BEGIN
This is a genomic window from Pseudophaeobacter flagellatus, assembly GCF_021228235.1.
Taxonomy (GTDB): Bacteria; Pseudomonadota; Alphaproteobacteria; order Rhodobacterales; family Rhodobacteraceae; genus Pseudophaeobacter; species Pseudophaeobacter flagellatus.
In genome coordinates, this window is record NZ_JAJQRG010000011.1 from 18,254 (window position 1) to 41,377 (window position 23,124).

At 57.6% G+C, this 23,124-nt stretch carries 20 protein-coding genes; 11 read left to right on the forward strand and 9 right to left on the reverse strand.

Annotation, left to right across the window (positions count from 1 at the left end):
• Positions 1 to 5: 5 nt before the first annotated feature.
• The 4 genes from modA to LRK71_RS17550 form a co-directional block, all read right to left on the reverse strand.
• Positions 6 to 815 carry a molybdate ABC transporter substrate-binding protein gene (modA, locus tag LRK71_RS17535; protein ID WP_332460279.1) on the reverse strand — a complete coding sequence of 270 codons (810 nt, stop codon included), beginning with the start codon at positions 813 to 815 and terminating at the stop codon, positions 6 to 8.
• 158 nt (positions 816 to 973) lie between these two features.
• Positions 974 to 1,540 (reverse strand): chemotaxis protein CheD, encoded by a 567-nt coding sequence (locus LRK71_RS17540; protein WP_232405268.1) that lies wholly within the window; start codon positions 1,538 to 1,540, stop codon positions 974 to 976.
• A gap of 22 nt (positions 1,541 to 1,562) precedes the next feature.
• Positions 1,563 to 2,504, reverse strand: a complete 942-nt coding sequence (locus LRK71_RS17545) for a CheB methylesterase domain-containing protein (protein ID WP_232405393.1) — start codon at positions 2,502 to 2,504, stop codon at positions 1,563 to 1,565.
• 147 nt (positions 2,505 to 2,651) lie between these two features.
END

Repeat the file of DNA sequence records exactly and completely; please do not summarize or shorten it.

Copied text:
This is a genomic window from Pseudophaeobacter flagellatus, assembly GCF_021228235.1.
Taxonomy (GTDB): Bacteria; Pseudomonadota; Alphaproteobacteria; order Rhodobacterales; family Rhodobacteraceae; genus Pseudophaeobacter; species Pseudophaeobacter flagellatus.
In genome coordinates, this window is record NZ_JAJQRG010000011.1 from 18,254 (window position 1) to 41,377 (window position 23,124).

At 57.6% G+C, this 23,124-nt stretch carries 20 protein-coding genes; 11 read left to right on the forward strand and 9 right to left on the reverse strand.

Annotation, left to right across the window (positions count from 1 at the left end):
• Positions 1 to 5: 5 nt before the first annotated feature.
• The 4 genes from modA to LRK71_RS17550 form a co-directional block, all read right to left on the reverse strand.
• Positions 6 to 815 carry a molybdate ABC transporter substrate-binding protein gene (modA, locus tag LRK71_RS17535; protein ID WP_332460279.1) on the reverse strand — a complete coding sequence of 270 codons (810 nt, stop codon included), beginning with the start codon at positions 813 to 815 and terminating at the stop codon, positions 6 to 8.
• 158 nt (positions 816 to 973) lie between these two features.
• Positions 974 to 1,540 (reverse strand): chemotaxis protein CheD, encoded by a 567-nt coding sequence (locus LRK71_RS17540; protein WP_232405268.1) that lies wholly within the window; start codon positions 1,538 to 1,540, stop codon positions 974 to 976.
• A gap of 22 nt (positions 1,541 to 1,562) precedes the next feature.
• Positions 1,563 to 2,504, reverse strand: a complete 942-nt coding sequence (locus LRK71_RS17545) for a CheB methylesterase domain-containing protein (protein ID WP_232405393.1) — start codon at positions 2,502 to 2,504, stop codon at positions 1,563 to 1,565.
• 147 nt (positions 2,505 to 2,651) lie between these two features.